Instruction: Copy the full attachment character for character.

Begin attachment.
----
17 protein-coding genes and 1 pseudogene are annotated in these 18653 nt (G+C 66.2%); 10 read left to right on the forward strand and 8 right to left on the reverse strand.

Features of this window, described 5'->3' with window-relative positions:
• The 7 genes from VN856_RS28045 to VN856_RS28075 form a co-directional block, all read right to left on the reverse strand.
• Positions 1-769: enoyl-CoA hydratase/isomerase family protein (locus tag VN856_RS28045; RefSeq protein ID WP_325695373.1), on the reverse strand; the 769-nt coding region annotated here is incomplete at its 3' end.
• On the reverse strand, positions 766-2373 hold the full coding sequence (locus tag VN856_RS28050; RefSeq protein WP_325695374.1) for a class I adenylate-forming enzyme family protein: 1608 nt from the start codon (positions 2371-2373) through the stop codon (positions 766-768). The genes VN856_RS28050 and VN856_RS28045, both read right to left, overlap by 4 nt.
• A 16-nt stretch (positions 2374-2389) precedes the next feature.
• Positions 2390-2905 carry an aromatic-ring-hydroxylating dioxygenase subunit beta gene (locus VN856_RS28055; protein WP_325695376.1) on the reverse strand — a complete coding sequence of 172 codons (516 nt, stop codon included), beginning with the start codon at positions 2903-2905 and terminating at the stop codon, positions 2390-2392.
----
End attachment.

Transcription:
17 protein-coding genes and 1 pseudogene are annotated in these 18653 nt (G+C 66.2%); 10 read left to right on the forward strand and 8 right to left on the reverse strand.

Features of this window, described 5'->3' with window-relative positions:
• The 7 genes from VN856_RS28045 to VN856_RS28075 form a co-directional block, all read right to left on the reverse strand.
• Positions 1-769: enoyl-CoA hydratase/isomerase family protein (locus tag VN856_RS28045; RefSeq protein ID WP_325695373.1), on the reverse strand; the 769-nt coding region annotated here is incomplete at its 3' end.
• On the reverse strand, positions 766-2373 hold the full coding sequence (locus tag VN856_RS28050; RefSeq protein WP_325695374.1) for a class I adenylate-forming enzyme family protein: 1608 nt from the start codon (positions 2371-2373) through the stop codon (positions 766-768). The genes VN856_RS28050 and VN856_RS28045, both read right to left, overlap by 4 nt.
• A 16-nt stretch (positions 2374-2389) precedes the next feature.
• Positions 2390-2905 carry an aromatic-ring-hydroxylating dioxygenase subunit beta gene (locus VN856_RS28055; protein WP_325695376.1) on the reverse strand — a complete coding sequence of 172 codons (516 nt, stop codon included), beginning with the start codon at positions 2903-2905 and terminating at the stop codon, positions 2390-2392.